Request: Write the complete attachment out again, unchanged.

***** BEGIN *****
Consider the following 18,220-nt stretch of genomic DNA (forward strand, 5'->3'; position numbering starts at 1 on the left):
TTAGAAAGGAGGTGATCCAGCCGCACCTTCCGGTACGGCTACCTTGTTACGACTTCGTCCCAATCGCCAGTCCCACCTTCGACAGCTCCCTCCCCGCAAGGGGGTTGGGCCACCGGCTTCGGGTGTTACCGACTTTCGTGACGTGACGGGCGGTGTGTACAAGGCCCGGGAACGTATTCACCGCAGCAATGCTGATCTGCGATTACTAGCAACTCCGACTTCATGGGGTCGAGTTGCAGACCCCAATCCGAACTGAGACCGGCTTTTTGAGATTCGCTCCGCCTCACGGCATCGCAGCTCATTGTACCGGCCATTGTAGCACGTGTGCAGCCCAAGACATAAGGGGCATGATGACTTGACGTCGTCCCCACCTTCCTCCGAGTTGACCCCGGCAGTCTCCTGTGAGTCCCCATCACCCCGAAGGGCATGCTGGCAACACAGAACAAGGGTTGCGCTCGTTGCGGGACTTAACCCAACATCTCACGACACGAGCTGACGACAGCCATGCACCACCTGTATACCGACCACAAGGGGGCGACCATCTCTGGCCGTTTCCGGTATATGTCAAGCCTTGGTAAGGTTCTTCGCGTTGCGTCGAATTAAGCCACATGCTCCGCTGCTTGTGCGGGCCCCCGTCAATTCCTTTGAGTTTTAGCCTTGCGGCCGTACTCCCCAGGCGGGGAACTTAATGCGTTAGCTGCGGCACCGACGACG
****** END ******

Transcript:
Consider the following 18,220-nt stretch of genomic DNA (forward strand, 5'->3'; position numbering starts at 1 on the left):
TTAGAAAGGAGGTGATCCAGCCGCACCTTCCGGTACGGCTACCTTGTTACGACTTCGTCCCAATCGCCAGTCCCACCTTCGACAGCTCCCTCCCCGCAAGGGGGTTGGGCCACCGGCTTCGGGTGTTACCGACTTTCGTGACGTGACGGGCGGTGTGTACAAGGCCCGGGAACGTATTCACCGCAGCAATGCTGATCTGCGATTACTAGCAACTCCGACTTCATGGGGTCGAGTTGCAGACCCCAATCCGAACTGAGACCGGCTTTTTGAGATTCGCTCCGCCTCACGGCATCGCAGCTCATTGTACCGGCCATTGTAGCACGTGTGCAGCCCAAGACATAAGGGGCATGATGACTTGACGTCGTCCCCACCTTCCTCCGAGTTGACCCCGGCAGTCTCCTGTGAGTCCCCATCACCCCGAAGGGCATGCTGGCAACACAGAACAAGGGTTGCGCTCGTTGCGGGACTTAACCCAACATCTCACGACACGAGCTGACGACAGCCATGCACCACCTGTATACCGACCACAAGGGGGCGACCATCTCTGGCCGTTTCCGGTATATGTCAAGCCTTGGTAAGGTTCTTCGCGTTGCGTCGAATTAAGCCACATGCTCCGCTGCTTGTGCGGGCCCCCGTCAATTCCTTTGAGTTTTAGCCTTGCGGCCGTACTCCCCAGGCGGGGAACTTAATGCGTTAGCTGCGGCACCGACGACG